Now, I am an early riser and pride myself that I never require an alarm clock.  Because of this cocky attitude, Hubris did its usual thing and let me oversleep.  I opened my eyes at 6:30 a.m.

Realizing I was in deep, deep trouble, I jumped out of bed, washed my face/brushed teeth, threw on the first pair of jeans and shirt I ran across and ran out the door, again smug in the knowledge that none of my acquaintances would be crazy enough to be out that early.
I got to Sam's just as the doors opened.  As I stumbled through the door and grabbed a complimentary styro-cup of weak coffee, I heard a loud and very nearby "Ho-Ho-Ho."  I turned to look one of my lawyer colleagues squarely in the eye and shrank backwards at the thought of how rough I must look.

"John" had certainly had taken time to put his makeup on.  He always sports a full, white beard and on this early holiday morning he had taken great pains with his appearance.   He had on a Christmas-red jacket with (unbelievably) white trim, was wearing one of those floppy red Christmas hats with a big white fluffy ball on its point.  He looked for all the world like St. Nick.   
And he was jolly, which irritated me almost as much as getting caught in such a sloppy condition.  
Furthermore he did not have the good graces to just leave me the Hell alone...oh, no!  He had to engage, clearly happy in his Santa success (I could only hope that Hubris later got him, too...)  It took me good five minutes (eternity) to disengage.

I managed to locate a beautiful rib roast, picked up a few incidentals and beat a hasty retreat to the seclusion of my car by 7:45 a.m.
Realizing that I needed a few grocery items (and knowing that I had already had my ego-shattering for the morning and, therefore, had immunity from any further such attack on my pride), I stopped in at Walmart next door to get milk, bread, yadayadayada.  As I pushed my way into the produce isle, I was tapped on the shoulder.  I turned to see yet another lawyer greeting me.  He, too, looked showered and refreshed.  He, too, was holiday-happy to see me, which meant an actual conversation while I died knowing that I looked like Hell...a feeling I had only just begun to get over.
I disengaged, virtually ran through WalMart and fled home.
I'm done.  The item or two I have yet to purchase will be picked up during my work days this week (only two), after which I will happily begin to plan and prepare our Christmas feasting, smaller though it may be.  No more risking getting caught looking like a homeless bag lady by those on whom I normally need to make a power impression...at least this holiday season.
Son, MIL and I will enjoy a wonderful Christmas Eve and Christmas Day together.  My brother and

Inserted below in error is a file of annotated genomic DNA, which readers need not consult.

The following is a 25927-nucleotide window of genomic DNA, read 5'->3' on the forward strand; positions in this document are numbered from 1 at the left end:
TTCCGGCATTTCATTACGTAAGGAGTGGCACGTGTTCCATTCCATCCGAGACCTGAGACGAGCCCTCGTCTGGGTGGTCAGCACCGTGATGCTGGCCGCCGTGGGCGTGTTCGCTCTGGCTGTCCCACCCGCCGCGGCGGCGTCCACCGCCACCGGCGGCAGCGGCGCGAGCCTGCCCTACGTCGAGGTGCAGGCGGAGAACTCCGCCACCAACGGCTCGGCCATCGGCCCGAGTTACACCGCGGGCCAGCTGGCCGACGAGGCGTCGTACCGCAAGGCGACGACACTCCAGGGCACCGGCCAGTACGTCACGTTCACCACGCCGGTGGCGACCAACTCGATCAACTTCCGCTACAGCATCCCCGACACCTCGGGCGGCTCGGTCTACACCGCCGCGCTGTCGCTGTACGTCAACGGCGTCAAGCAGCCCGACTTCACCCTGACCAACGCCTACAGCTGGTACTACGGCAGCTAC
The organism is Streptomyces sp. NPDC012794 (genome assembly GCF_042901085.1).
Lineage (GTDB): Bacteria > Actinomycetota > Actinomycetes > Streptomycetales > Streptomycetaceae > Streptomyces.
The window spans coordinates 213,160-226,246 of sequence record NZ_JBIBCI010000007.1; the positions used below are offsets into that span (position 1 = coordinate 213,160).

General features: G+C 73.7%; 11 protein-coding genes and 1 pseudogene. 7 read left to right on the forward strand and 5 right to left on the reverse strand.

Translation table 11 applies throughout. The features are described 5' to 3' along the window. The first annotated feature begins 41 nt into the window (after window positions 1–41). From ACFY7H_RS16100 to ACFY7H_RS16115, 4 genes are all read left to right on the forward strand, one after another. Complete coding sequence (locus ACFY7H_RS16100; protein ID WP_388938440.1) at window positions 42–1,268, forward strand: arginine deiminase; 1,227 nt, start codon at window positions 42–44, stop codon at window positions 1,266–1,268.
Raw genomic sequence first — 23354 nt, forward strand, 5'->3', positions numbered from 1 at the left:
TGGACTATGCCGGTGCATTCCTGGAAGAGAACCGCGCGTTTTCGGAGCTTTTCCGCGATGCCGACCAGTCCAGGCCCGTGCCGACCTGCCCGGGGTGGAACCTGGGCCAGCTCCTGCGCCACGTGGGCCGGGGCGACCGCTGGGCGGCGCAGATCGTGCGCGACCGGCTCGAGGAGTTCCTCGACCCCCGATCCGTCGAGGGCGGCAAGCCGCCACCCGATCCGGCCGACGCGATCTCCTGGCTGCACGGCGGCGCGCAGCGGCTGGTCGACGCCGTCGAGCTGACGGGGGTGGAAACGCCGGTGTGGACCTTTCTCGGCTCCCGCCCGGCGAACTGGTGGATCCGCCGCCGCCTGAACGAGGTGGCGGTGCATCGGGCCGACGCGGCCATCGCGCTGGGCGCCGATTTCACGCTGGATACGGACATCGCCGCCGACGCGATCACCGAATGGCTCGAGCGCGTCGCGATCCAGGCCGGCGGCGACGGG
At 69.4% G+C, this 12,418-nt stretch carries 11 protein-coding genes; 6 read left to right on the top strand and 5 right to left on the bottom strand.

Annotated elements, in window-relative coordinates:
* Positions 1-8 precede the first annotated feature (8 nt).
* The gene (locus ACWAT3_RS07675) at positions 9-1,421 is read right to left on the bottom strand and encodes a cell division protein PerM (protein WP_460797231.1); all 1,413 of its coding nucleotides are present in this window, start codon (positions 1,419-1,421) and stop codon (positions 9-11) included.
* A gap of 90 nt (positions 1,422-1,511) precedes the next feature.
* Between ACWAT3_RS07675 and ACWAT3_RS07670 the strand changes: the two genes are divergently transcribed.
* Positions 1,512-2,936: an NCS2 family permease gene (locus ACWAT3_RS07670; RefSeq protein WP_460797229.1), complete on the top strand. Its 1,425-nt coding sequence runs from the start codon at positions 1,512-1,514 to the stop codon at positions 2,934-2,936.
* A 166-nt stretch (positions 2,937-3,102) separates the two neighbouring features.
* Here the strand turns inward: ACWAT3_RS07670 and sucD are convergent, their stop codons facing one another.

Sister-in-law, now with grown chicks, will join us for our fire-lit dinner Christmas evening.  I look forward to it.

Here's hoping you all have a wonderful Christmas, too.  

--C, slinking off with only a shred of former pride...

Tuesday, December 16, 2014

C: Of Guns and Peace

bradley stoneBradley Stone is on the lam, probably in Pennsylvania. He is accused of murdering six people, including his ex-wife and her family.
There is one suspected sighting by a man out walking his dog. NBC Philadelphia reports:
Police are investigating whether a man, who fit Stone's description, was involved in a carjacking in Doylestown late Monday. He had a knife when he approached a resident around 7 p.m. on the 100 block of Commons Way in Doylestown Township and demanded his car keys, according to investigators.
The victim, who was legally armed, fired multiple rounds at the suspect, who ran into nearby woods, police said. Police, including K-9 units, searched the area, but they did not locate anyone.
Read about this here.

And, then there's this:

Remember the horrors of the Westgate Mall attack in Kenya,westgate mall proving that shopping malls are fortresses for terrorists? It certainly gave Interpol (International Police) reason to ponder this:
Mindful of the recent terrorist attack at the Westgate Shopping Mall in Nairobi, Kenya, Interpol Secretary General Ronald Noble said that armed citizens in open societies need to be able to defend themselves and others against terrorist attacks.  You can read this here
lindtNow turn to the Chocolate Café in Sydney, Australia, where yesterday one lone gunman held captive at least 17 others.

What if one of those citizens had been packing? Could things have been different?

What if the gunman had reason to suspect at the beginning of his insane plan that someone in that shop might have been packing? Would it have given him pause?

What if the man in Pennsylvania walking his dog had not had his gun? Would he have lost more than his car keys and car?

Would this person, if it is a fugitive as desperate as Stone must be, have killed a witness?
Just thinking out loud…

And, yes, this may take it a bit far, but I could not resist.

Sorry to return on such a somber note.  Call me a right-winged nut case for even thinking this.  I won’t mind.  It’s what is on my mind today. 
Just askin’ the question.
POST SCRIPT - News says the fugitive has been found dead--suicide.  Was a PTSD veteran.  Sad.  

Tuesday, November 18, 2014

Cowgirl V: Storms of Life